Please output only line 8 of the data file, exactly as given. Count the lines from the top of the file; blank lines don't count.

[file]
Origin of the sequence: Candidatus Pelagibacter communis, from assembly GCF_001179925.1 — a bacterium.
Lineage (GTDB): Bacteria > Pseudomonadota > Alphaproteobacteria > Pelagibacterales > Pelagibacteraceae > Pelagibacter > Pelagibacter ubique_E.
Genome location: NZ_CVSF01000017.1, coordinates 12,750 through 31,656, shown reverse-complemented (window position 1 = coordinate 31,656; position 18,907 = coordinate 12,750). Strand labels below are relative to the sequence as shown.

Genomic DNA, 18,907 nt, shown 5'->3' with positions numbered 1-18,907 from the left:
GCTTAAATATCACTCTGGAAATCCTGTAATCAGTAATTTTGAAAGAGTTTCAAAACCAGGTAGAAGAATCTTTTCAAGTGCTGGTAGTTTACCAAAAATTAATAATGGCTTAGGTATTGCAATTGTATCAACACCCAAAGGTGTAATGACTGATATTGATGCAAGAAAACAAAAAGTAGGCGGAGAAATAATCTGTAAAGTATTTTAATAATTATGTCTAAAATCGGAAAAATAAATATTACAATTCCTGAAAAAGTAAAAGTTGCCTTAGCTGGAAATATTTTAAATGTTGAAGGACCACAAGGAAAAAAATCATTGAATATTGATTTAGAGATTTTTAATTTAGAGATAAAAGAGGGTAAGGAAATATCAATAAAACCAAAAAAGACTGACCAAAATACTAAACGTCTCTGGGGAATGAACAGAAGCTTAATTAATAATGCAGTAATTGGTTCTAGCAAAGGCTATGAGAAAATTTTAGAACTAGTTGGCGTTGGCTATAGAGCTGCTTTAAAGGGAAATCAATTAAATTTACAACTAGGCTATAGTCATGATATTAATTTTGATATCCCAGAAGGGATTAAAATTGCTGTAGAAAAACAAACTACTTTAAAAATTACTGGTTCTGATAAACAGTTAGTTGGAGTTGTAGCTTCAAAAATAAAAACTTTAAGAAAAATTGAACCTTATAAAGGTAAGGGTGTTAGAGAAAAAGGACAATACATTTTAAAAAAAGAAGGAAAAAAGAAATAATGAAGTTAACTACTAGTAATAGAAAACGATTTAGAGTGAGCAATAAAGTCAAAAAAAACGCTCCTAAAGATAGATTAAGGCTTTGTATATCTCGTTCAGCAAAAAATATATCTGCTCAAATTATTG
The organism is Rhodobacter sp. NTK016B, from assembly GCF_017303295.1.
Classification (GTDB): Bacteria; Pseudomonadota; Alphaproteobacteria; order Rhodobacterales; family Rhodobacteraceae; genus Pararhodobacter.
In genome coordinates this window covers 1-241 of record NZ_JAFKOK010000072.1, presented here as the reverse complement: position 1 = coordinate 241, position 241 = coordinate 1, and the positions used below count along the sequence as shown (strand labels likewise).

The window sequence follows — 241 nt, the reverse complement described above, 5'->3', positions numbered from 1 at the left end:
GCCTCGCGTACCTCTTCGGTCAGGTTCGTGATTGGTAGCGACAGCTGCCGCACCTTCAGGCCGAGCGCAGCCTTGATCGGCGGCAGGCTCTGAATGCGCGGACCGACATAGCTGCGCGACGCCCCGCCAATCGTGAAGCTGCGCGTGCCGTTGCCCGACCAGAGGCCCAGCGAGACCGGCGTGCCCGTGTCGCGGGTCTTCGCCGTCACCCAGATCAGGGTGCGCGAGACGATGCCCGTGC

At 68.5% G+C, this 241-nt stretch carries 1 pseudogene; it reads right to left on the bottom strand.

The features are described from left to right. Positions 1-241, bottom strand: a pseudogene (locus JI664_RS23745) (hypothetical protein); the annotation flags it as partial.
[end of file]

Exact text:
In genome coordinates this window covers 1-241 of record NZ_JAFKOK010000072.1, presented here as the reverse complement: position 1 = coordinate 241, position 241 = coordinate 1, and the positions used below count along the sequence as shown (strand labels likewise).